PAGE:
In this Issue:
Source: U.S. Department of Health and Human Services, Office of Planning, Research and Evaluation - July 26, 2016
A new brief, Including Relationship-Based Care Practices in Infant-Toddler Care: Implications for Practice and Policy (2016), describes the research supporting a focus on relationships in infant and toddler care, emphasizing two specific relationship-based care supports: primary caregiving and continuity of care. The brief also presents practice considerations for adopting or enhancing relationship-based care practices, and discusses the implications of state standards for incorporating these practices into programs that serve infants and toddlers.
Source: U.S. Department of Education - July 27, 2016
New guidance is available to assist state and local partners in implementing the provisions in the Every Student Succeeds Act (ESSA) for supporting homeless children and youth, including preschool-aged homeless children. The guidance clarifies requirements of Title VII-B of the McKinney-Vento Homeless Assistance Act, which was re-authorized in December 2015 by the ESSA. The McKinney-Vento Act includes, among other things, new or changed requirements focused on preschool-aged homeless children, including clarification that local liaisons must ensure that these children and their families have access to and receive services, if eligible, under preschool programs administered by the local education agency (LEA), including Head Start, Part C of the Individuals with Disabilities Education Act (IDEA) (Early Intervention Program for Infants and Toddlers with Disabilities), and other LEA-administered preschool programs.
The new guidance is part of a series of guidance documents that is being released related to new provisions in the ESSA.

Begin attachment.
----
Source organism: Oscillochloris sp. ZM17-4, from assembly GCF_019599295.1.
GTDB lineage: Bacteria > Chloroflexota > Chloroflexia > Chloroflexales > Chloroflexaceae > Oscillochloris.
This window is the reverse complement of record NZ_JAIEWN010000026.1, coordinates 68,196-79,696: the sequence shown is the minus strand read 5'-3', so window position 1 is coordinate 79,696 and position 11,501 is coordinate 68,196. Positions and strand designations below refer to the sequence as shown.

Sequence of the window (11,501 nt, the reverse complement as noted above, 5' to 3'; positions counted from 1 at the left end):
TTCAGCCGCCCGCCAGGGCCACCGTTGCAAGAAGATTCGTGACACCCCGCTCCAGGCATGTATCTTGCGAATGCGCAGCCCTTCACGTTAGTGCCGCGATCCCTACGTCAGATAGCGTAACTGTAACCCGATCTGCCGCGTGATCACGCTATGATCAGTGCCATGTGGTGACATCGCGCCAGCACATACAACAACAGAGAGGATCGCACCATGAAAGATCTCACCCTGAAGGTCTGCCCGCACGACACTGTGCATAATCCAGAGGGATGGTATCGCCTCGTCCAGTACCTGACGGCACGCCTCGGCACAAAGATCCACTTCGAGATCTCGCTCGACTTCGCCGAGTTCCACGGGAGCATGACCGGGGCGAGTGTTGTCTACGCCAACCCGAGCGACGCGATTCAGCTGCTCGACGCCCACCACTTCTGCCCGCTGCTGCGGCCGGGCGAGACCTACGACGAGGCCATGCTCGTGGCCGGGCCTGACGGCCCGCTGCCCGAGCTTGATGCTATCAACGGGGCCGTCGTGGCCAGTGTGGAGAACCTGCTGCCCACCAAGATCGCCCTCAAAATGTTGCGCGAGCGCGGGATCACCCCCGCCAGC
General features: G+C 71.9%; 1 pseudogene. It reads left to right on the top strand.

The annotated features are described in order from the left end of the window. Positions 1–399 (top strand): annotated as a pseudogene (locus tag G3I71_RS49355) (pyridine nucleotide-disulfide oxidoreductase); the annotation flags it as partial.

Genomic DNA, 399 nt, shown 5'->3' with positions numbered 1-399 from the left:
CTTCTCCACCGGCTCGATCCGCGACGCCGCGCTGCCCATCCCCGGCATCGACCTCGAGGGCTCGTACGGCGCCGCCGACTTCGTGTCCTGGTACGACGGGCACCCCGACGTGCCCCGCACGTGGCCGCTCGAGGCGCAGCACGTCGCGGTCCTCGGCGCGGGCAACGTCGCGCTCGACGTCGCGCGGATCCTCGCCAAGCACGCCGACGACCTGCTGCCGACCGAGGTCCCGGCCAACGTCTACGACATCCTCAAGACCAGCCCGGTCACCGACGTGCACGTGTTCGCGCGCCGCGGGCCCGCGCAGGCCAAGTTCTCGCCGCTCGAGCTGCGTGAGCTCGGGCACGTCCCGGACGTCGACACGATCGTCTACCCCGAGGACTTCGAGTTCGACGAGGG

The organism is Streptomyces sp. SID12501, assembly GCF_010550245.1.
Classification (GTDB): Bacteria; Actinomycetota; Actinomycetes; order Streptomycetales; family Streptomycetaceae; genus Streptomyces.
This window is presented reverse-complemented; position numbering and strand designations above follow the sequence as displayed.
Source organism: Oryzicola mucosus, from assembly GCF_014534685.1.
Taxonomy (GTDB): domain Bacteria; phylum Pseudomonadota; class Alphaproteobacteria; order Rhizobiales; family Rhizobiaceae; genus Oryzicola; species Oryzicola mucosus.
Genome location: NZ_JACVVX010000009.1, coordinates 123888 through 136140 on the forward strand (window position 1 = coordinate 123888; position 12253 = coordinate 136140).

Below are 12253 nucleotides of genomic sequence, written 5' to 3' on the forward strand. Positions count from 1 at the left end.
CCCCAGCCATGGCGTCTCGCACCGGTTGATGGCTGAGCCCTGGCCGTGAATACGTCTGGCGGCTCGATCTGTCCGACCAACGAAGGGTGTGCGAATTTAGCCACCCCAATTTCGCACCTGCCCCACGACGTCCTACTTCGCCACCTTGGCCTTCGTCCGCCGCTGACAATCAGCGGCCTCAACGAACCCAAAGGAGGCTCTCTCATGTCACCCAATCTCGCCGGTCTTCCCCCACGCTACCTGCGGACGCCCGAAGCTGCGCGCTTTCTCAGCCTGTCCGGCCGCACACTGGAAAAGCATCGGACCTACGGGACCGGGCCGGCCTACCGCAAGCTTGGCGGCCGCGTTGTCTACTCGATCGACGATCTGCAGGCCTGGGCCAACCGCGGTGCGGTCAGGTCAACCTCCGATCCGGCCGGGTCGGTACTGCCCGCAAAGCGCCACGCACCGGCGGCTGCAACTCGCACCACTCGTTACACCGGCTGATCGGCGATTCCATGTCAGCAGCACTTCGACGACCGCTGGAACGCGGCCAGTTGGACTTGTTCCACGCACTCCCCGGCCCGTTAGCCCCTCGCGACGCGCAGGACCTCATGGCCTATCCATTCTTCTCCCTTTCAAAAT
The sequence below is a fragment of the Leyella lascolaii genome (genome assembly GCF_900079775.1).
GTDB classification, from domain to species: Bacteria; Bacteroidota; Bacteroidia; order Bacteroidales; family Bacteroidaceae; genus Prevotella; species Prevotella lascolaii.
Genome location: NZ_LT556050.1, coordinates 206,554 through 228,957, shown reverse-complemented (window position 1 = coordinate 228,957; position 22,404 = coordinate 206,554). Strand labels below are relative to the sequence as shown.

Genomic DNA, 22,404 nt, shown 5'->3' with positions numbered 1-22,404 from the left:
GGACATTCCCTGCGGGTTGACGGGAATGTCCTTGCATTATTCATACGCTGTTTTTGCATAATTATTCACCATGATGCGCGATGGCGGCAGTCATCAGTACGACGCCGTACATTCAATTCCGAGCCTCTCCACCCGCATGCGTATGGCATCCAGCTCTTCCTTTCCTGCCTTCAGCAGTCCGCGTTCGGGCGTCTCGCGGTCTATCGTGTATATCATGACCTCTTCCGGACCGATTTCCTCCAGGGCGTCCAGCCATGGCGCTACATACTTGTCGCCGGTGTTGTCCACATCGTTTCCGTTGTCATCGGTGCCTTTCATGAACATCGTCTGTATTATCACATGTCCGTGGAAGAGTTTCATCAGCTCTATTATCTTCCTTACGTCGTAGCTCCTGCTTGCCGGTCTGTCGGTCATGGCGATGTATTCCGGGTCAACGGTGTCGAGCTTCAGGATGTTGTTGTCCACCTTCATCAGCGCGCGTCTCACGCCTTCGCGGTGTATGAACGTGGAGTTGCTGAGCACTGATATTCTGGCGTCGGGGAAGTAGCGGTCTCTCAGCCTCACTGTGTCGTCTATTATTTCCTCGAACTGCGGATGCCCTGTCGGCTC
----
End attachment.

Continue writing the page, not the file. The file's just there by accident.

Source: U.S. Department of Education, Office for Civil Rights - July 26, 2016
The U.S. Department of Education's Office for Civil Rights (OCR) recently issued a Dear Colleague Letter and Resource Guide clarifying the obligation of schools to provide students with attention-deficit/hyperactivity disorder (ADHD) with equal educational opportunity under Section 504 of the Rehabilitation Act of 1973. The new guidance provides a broad overview of Section 504 and school districts' obligations to provide educational services to students with disabilities, including students with ADHD. The Department has also released a new Know Your Rights document that provides a brief overview of schools' obligations to students with ADHD.
Source: U.S. Department of Health and Human Services, Office of Child Care - June 30, 2016
Copies of all approved Fiscal Year (FY) 2016-2018 Child Care and Development Fund (CCDF) Plans, which became effective June 1, 2016, were recently posted to the Office of Child Care (OCC) Web site. The Child Care and Development Block Grant Act of 2014 brought historic changes to the CCDF program by defining health and safety requirements for child care providers, outlining family-friendly eligibility policies, and ensuring parents and the general public have transparent information about the child care choices available to them. The CCDF Plans offer a snapshot into current and planned efforts, initiatives and implementation plans for each State/Territory through September 30, 2018. See also, Frequently Asked Questions (FAQs) (June 30, 2016) about the CCDF Plans.
Source: Society for Research in Child Development - Social Policy Report, 29(4), 2016
The Society for Research in Child Development (SRCD) recently published a new Social Policy Report, The Influence of Health Care Policies on Children's Health and Development (2016). The report looks at how health care policies influence child health and development, reviews the current state of health insurance for children and families in America, describes new models of health care, including models that connect health care with other community services, and discusses new promising strategies in child health care.
Source: Wiley Online Library - Early View - April 29, 2016
A recently published report, Exploring Pre-K Age 4 Learning Standards and Their Role in Early Childhood Education: Research and Policy Implications (2016), presents findings from a national study of pre-K age 4 learning standards. The study used surveys, focus groups and interviews to gain a better understanding of issues related to the purpose, history, development, and comprehensiveness of early learning standards, professional development related to the standards, diversity represented in the standards, alignment of pre-K standards with kindergarten standards, and the issue of national pre-K age 4 standards. The full report is freely available online.